Hizzoner got 38 percent of the vote to Landrieu's 29 percent. Ron Forman received 17 percent and Rob Couhig just under 10 percent. The rest got about 6 percent between them.
Although Nagin was obviously buoyed on election night by his first-place finish, he's still an incumbent who got less than 40 percent of the vote. Sixty-two percent of the voters wanted somebody else. The results thus hold plenty of good news and bad news for everyone, and both Nagin and Landrieu have a lot of work to do to win the May 20 runoff.
Their specific tasks are quite different, however.
For Nagin, it's mostly about turnout. For Landrieu, it's mostly about crossover votes.
In the primary, the overall turnout was just over 36 percent -- but that doesn't tell the whole story. There was, by most accounts, a significant "differential" between black and white turnout, with whites voting in proportions that were almost 20 percent higher than blacks. Historically, whites tend to turn out in higher proportions than blacks in primaries, but the gap generally narrows (or disappears) in runoffs -- particularly when runoffs feature black candidates running against white candidates.
While the historic differential concerns many black leaders, in recent elections it has not made much difference because black voters account for 63 percent of the city's electorate. Even with a typical differential of 8 to 12 percent, blacks still cast most of the votes by far on Election Day, and therefore black candidates rarely have to sweat the proportionately lower black voter turnout.
This time, however, the larger-than-average differential led to the anomalous scenario of blacks constituting only about 53 percent of the votes cast, with whites and "others" making up the difference. Nagin got roughly two-thirds of the black vote but only about 6 percent of the white vote. Assuming he increases his share of the black vote in the runoff to at least 75 percent and his share of the white vote to at least 15 percent, what Nagin really needs to do to win is pump up black turnout and eliminate -- or substantially reduce -- the differential. Conversely, the more white votes he gets, the less the differential matters. So far, it appears Nagin's campaign has concluded that it will be easier to increase black turnout than to get 20 percent of the white vote -- although Nagin will certainly aim to do both.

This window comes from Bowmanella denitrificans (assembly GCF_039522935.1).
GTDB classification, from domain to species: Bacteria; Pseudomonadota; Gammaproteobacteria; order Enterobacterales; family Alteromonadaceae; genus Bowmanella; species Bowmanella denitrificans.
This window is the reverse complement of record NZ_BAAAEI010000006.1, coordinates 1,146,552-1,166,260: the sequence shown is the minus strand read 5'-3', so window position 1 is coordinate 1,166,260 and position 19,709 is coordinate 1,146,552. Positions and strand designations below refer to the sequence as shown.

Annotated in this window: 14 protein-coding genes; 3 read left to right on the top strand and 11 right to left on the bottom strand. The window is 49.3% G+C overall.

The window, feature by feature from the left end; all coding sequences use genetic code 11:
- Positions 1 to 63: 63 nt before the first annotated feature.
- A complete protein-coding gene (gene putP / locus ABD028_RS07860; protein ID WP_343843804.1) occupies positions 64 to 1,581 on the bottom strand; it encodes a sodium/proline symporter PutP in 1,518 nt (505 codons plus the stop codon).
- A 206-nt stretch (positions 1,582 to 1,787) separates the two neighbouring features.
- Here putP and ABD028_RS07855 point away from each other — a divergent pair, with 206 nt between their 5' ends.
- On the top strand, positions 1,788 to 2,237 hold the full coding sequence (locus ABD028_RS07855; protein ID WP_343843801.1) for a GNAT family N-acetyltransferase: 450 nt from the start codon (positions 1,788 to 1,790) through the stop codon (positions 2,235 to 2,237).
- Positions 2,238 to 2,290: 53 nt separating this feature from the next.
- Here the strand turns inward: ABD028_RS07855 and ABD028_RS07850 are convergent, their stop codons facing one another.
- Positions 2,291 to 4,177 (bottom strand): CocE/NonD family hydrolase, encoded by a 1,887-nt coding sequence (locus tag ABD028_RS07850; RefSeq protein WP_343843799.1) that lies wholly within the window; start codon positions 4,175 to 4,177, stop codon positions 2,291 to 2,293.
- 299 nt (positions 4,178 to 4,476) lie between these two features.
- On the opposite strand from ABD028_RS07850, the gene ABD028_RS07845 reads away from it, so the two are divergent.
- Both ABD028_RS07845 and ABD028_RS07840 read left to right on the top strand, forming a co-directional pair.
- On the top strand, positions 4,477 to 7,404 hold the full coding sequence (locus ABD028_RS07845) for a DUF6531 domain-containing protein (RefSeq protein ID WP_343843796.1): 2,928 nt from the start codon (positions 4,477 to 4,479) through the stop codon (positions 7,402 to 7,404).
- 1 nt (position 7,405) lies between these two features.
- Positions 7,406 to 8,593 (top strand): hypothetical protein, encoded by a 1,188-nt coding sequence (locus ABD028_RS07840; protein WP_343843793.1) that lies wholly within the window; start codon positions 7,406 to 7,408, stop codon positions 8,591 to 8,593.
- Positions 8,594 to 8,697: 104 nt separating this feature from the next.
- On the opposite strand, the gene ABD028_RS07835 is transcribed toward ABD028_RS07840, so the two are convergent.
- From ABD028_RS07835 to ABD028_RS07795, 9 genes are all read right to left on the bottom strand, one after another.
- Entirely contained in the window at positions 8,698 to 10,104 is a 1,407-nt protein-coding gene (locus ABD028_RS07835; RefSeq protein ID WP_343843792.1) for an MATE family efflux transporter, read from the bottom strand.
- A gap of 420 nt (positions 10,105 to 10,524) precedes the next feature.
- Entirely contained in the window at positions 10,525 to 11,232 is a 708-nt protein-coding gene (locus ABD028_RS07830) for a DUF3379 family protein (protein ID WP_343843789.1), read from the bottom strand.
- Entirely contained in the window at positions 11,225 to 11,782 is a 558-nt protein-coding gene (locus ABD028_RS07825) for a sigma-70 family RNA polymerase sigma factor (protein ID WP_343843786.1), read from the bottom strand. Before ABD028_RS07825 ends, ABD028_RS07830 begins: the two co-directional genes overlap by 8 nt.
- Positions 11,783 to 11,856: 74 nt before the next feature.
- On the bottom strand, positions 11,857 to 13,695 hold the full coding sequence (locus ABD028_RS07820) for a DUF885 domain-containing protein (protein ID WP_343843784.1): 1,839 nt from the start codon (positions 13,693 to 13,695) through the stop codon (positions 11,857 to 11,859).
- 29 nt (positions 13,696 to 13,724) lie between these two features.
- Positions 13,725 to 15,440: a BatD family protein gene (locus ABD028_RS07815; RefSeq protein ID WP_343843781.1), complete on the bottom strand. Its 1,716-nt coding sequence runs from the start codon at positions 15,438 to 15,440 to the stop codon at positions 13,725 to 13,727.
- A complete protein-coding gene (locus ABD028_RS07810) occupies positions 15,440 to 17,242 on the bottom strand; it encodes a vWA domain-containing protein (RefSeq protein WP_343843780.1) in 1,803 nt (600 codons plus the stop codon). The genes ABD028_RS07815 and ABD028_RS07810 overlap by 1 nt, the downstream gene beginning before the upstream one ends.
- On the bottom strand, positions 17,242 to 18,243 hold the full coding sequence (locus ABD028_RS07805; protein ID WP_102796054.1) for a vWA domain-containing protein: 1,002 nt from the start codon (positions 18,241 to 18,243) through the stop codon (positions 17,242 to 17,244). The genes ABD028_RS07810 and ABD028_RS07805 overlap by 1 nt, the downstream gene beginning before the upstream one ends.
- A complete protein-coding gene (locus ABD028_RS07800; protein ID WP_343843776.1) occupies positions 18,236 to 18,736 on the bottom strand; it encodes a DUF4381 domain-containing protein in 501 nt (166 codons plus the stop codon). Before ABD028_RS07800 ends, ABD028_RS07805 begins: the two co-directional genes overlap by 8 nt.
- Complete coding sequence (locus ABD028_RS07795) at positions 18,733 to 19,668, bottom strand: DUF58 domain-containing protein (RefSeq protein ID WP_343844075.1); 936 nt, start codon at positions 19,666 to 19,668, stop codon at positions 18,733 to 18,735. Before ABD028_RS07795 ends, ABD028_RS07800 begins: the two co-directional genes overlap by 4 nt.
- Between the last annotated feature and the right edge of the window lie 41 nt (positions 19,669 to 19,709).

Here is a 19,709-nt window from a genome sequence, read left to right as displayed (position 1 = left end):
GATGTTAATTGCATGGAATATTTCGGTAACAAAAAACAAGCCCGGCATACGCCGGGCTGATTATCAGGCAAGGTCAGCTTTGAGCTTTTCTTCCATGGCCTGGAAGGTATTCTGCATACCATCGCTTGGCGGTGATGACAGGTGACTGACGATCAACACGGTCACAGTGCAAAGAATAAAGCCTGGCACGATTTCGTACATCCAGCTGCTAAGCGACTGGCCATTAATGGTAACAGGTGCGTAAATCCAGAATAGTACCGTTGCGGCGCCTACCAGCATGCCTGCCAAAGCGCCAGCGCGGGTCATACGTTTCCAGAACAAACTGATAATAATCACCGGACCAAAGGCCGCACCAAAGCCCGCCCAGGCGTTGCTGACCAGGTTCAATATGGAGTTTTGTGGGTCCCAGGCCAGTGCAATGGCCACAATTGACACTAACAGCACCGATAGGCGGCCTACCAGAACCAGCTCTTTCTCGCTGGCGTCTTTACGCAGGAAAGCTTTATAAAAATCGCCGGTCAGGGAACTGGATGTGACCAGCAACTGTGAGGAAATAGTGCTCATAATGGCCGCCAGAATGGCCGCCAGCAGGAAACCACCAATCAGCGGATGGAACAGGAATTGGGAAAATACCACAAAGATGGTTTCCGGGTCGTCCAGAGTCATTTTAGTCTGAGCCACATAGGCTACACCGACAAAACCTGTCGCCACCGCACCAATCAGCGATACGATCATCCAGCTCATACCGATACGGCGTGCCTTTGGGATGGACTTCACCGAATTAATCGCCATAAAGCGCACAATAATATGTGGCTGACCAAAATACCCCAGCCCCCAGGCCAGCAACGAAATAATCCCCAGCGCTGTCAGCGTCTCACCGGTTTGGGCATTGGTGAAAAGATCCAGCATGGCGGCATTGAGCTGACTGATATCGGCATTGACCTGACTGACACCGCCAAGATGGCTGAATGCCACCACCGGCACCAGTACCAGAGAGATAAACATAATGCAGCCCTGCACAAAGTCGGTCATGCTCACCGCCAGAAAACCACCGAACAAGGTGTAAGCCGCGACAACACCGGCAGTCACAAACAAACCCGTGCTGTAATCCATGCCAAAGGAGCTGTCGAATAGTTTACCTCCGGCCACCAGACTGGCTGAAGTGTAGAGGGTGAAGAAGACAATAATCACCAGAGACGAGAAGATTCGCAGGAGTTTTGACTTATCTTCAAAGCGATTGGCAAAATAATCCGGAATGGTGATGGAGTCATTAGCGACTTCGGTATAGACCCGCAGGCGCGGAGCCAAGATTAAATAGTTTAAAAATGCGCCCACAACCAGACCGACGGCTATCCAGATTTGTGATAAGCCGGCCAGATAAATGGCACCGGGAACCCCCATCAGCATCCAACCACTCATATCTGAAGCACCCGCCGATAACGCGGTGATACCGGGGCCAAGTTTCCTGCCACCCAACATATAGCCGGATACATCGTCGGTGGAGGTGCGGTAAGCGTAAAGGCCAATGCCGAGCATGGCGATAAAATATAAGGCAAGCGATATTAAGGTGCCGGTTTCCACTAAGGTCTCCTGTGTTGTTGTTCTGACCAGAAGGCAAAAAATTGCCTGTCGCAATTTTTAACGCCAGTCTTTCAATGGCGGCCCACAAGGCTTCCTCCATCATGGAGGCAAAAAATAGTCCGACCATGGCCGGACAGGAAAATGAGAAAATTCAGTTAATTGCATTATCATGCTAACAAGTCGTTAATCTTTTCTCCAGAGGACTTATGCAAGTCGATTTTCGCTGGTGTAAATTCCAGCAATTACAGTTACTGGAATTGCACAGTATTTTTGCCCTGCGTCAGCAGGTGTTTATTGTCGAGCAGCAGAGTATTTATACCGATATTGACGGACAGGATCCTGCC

Landrieu's task is to stay the course and continue to get at least 25 percent of the black vote, which is roughly what he received in the primary. If he can increase his black vote to 30 percent, he can concede 15 percent or a little more of the white vote to Nagin and still win, regardless of turnout.
His campaign got off to a good start when he picked up Forman's endorsement last Monday -- the first full day of campaigning. The interesting thing about Forman's support, however, is that a significant number of the Audubon CEO's supporters really don't like Landrieu and will seriously consider supporting Nagin. That's ironic, because Forman's backers generally viewed him as the city's savior. Their fervor was such that they would have followed him to the ends of the earth -- but not necessarily into Landrieu's camp now that he's out of the running. We'll see if he can soften some of those attitudes in the coming weeks. If he can't, Landrieu will have to rely more on endorsements from credible black leaders than from his felled white opponents.
At this point, it appears we're headed for another classic New Orleans cliffhanger.